On Friday, the UK became the latest country to lose its coveted AAA credit rating as Moody’s (one of the “Big Three” ratings agencies) issued a downgrade based on what it described as Britain’s “sluggish” economic growth. The UK now joins France and the United States on the list of countries that have suffered a downgrade since 2008, leaving Germany, Australia and Canada as the only G20 economies with spotless AAA ratings.
Whilst the move is widely seen as a political humiliation for the British government, the economic consequences have been muted. The downgrade had been anticipated for some time, and critics argue that the agencies lost their credibility long ago through their failure to predict the financial crisis.
I always have to wonder why the politicians in Europe are not brave enough to just forbid ratings from private agencies and create a European Rating Agency (similar to the energy and telco regulators) that rates countries and big companies in Europe according to clear and transparent criteria and formulas.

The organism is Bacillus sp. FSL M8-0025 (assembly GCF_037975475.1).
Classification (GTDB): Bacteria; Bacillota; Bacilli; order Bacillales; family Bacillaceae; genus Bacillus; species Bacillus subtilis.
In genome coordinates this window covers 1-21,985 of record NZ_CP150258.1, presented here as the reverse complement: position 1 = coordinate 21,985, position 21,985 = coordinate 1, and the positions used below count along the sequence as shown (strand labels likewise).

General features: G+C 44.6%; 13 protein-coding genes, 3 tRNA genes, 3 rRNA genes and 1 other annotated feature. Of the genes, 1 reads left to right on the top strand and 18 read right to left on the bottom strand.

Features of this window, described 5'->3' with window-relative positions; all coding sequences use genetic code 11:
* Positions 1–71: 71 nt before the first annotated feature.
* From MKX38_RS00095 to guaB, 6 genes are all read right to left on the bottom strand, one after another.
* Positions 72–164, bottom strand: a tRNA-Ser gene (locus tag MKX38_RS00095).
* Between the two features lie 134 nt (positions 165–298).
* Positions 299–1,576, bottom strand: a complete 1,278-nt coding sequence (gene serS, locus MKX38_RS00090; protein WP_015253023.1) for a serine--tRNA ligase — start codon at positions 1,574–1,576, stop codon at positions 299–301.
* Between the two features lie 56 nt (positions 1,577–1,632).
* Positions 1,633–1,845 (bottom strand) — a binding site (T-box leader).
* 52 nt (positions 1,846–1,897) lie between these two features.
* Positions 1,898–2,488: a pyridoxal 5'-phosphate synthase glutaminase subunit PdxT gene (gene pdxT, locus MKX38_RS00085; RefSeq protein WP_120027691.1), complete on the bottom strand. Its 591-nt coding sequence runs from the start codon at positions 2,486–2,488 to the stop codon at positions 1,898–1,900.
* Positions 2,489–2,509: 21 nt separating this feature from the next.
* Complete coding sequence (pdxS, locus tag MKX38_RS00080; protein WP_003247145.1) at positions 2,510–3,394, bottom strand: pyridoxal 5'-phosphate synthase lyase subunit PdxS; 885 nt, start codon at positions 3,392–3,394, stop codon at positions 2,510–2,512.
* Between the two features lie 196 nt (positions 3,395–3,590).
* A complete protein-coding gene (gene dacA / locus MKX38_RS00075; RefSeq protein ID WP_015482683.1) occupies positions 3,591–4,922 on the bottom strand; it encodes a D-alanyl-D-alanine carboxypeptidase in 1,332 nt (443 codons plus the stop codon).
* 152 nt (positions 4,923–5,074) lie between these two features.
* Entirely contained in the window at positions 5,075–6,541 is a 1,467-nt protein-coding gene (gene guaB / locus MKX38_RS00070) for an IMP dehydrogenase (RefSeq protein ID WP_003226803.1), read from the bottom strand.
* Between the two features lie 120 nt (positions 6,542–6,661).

Should Europe have its own ratings agency? We took this suggestion to Gunnar Hökmark, a Swedish MEP and Vice-Chair of the centre-right European People’s Party group. How would he respond to Daniel’s suggestion?
What do YOU think? Will there be any economic fallout from the UK’s credit rating downgrade, or are the consequences mostly political? Do the rating agencies still have any credibility after failing to predict the financial crisis? And does the EU need a European Ratings Agency to guarantee clear and transparent ratings? Let us know your thoughts and comments in the form below and we will take them to policy-makers and experts for their reactions.